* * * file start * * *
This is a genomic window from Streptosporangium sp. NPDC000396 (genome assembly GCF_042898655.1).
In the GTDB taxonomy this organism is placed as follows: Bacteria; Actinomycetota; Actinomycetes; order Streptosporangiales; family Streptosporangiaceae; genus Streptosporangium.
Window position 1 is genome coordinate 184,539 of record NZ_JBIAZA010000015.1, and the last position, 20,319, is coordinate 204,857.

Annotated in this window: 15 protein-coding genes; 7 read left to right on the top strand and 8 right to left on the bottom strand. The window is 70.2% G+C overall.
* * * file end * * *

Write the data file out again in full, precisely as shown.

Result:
This is a genomic window from Streptosporangium sp. NPDC000396 (genome assembly GCF_042898655.1).
In the GTDB taxonomy this organism is placed as follows: Bacteria; Actinomycetota; Actinomycetes; order Streptosporangiales; family Streptosporangiaceae; genus Streptosporangium.
Window position 1 is genome coordinate 184,539 of record NZ_JBIAZA010000015.1, and the last position, 20,319, is coordinate 204,857.

Annotated in this window: 15 protein-coding genes; 7 read left to right on the top strand and 8 right to left on the bottom strand. The window is 70.2% G+C overall.